The Columbian Exposition was Chicago’s grand statement of its international standing. The birthplace of the skyscraper and the fastest growing city in the world, Chicago created the White City, a showcase of architectural splendor, and threw a great party on the Midway.
Daniel Burnham, the Director of Works, brought together the most notable architects in the country to design major fair buildings. Most were from New York, to the chagrin of Chicago’s architectural luminaries. Frederick Law Olmsted, designer of Central Park, redesigned Jackson Park for the Fair. The White City was a classical city, a form of architecture familiar to city dwellers on the east coast, but not common in the Midwest. One exception to the classical aesthetic was Louis H. Sullivan’s Transportation Building.
The Court of Honor
The Transportation Building
The Fair was a visual, auditory, olfactory and gastronomic experience. One can still ride a scaled down Ferris wheel and eat Cracker Jacks. The Museum of Science and Industry, designed as the Palace of Fine Arts, is the only building that remains. The White City was built of steel framing covered with staff (plaster of Paris and hemp fiber) to speed building, keep down cost, and allow a recovery of materials when the fair ended on October 30, 1893.
Thanks to the work of the UCLA Urban Simulation Lab, we can take a virtual stroll through the Fair. As the Lab notes on its website, Burnham’s chosen “architects created a classical city that would have lasting repercussions on American design ideals and spark the American Renaissance and City Beautiful movements. Our understanding of this important complex has heretofore been based solely on static images and written descriptions. This is no longer the case. Real-time visual simulation technology allows us to reclaim the lost experience of navigating through the White City. Just as in 1893, the completed model will allow users to stroll along the virtual Court of Honor, tour the Wooded Island, and marvel at the fair’s classical structures from a gondola.”
The Lab’s Tour of the World’s Columbian Exhibition takes us on a gondola ride through the Grand Basin that includes some the greatest structures of the Fair: Agriculture, the Peristyle, Manufactures, Electricity, Administration (with its gold dome), and Machinery. We walk through the Fine Arts Building as it looked before it was transformed into the Museum of Science and Industry. We see the Wooded Island and several State buildings. The grandeur of the buildings is evident. (Use the interactive map to identify the buildings).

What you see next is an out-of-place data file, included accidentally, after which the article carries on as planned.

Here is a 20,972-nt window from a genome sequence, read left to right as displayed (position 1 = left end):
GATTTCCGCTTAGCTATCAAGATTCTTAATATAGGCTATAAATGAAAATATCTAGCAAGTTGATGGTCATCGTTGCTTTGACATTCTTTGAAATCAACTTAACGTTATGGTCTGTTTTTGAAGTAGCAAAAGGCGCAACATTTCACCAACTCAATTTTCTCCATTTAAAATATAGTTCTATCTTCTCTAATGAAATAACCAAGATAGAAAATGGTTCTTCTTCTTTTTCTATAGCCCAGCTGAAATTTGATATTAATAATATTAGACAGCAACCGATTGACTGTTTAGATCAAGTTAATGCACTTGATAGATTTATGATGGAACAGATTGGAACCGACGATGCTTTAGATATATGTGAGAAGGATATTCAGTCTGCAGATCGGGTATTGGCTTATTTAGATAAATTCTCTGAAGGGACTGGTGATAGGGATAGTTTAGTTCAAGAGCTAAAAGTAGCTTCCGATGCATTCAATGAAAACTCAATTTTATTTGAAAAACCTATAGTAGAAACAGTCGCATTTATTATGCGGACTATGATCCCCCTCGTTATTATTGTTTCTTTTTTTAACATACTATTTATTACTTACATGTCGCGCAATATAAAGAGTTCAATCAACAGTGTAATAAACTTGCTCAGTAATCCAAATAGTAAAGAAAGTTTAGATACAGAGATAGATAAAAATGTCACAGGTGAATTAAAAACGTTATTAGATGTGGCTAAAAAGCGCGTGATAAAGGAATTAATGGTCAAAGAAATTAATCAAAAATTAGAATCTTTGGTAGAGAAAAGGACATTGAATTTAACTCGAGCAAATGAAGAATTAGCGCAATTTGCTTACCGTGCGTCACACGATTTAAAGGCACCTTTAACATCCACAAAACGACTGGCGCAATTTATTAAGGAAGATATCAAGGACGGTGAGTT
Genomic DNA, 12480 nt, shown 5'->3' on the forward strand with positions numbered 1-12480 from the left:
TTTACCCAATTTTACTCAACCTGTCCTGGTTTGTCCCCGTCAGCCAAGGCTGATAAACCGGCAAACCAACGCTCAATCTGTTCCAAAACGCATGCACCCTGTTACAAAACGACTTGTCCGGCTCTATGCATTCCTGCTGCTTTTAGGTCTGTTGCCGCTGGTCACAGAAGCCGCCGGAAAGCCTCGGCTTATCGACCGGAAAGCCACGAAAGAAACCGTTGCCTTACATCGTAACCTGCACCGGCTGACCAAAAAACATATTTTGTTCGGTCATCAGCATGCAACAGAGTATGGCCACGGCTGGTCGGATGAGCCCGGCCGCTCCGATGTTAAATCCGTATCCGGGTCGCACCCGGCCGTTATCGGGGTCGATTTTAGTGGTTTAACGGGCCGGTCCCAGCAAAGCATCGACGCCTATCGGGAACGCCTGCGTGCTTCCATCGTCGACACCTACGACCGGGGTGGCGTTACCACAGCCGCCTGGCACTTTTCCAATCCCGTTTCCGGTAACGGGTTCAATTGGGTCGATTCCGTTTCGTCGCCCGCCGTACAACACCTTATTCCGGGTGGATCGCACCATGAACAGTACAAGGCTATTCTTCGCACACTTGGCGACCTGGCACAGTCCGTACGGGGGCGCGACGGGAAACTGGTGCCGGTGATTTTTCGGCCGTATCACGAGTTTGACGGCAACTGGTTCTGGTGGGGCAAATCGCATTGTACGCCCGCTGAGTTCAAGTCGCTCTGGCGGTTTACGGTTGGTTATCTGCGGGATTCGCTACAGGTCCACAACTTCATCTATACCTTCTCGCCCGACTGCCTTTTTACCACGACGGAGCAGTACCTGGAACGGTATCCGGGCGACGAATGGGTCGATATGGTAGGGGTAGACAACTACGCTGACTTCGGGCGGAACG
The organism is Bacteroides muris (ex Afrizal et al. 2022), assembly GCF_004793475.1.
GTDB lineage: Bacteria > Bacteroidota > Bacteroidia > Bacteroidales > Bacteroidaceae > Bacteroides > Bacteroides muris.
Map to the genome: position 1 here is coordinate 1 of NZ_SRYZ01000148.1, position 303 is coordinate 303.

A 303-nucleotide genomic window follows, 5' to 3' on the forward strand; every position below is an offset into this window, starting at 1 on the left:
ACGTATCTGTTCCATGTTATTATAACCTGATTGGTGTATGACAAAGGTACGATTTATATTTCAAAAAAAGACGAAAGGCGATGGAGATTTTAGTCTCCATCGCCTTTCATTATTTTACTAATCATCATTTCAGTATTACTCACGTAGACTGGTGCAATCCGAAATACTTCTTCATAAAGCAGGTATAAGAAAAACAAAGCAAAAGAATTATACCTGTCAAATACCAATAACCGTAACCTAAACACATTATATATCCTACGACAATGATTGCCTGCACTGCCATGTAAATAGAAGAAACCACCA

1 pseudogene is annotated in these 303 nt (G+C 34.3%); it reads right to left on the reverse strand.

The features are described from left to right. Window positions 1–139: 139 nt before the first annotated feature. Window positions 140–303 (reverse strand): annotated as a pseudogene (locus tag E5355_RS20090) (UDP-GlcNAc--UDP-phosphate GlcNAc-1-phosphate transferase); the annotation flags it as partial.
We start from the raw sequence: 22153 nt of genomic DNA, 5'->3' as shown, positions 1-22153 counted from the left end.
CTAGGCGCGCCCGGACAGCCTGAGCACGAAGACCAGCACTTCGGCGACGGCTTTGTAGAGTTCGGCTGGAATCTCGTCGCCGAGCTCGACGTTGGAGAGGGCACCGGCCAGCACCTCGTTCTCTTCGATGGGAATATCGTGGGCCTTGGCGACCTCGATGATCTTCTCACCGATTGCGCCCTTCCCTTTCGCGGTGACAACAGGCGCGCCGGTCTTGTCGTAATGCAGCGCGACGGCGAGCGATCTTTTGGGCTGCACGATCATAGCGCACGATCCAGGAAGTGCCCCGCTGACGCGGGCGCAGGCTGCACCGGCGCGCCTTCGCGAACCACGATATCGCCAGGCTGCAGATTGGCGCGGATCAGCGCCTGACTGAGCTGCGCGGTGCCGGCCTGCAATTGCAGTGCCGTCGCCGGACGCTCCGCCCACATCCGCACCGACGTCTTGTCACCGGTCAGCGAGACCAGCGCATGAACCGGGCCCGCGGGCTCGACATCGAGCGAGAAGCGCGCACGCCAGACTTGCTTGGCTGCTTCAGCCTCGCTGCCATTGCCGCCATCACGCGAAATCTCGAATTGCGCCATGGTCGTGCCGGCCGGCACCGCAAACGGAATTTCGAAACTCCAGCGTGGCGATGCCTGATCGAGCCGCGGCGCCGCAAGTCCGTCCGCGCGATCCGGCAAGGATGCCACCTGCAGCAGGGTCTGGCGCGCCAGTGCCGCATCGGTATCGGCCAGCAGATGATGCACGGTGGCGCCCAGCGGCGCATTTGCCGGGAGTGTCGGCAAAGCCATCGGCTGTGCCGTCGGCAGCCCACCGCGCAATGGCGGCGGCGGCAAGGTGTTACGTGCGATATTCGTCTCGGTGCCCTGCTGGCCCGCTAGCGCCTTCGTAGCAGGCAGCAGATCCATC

One of my favorite clips is the tour of Louis H. Sullivan’s Transportation Building with its Golden Door. (Be patient, these files may take awhile to load.) Sullivan’s was the only main building of the White City that was multicolor. The Golden Door was considered an architectural marvel of the Fair. It echoes other Sullivan portals as well as the interior design of the Auditorium theatre. Most of Sullivan’s great Chicago buildings are gone. The Lab, as urban archeologist, used the exterior of Sullivan’s Wainwright Building (St. Louis, 1891) and remnants of the reconstructed trading room of his Chicago Stock Exchange (built in 1893, currently in the Art Institute) to add color to their simulation.
The Lab also provides a tour of the Street of Cairo, one of the most popular attractions on the Midway. At the end of the tour, behind the Temple of Luxor, we see a slice of Mr. Ferris’s wheel, Chicago’s answer to the 1889 Paris Exposition’s Eiffel Tower. The Arnold collection (Official Views of the World’s Columbian Exposition) includes pictures of the “exotic” peoples of the world (Penobscot and Alaskan Indians, Samoans, Turks, Dahomeans, Laplanders, and Arabs) who tried to make the Midway home during the Fair. Buffalo Bill Cody held his Wild West Show off the Midway to save on rent.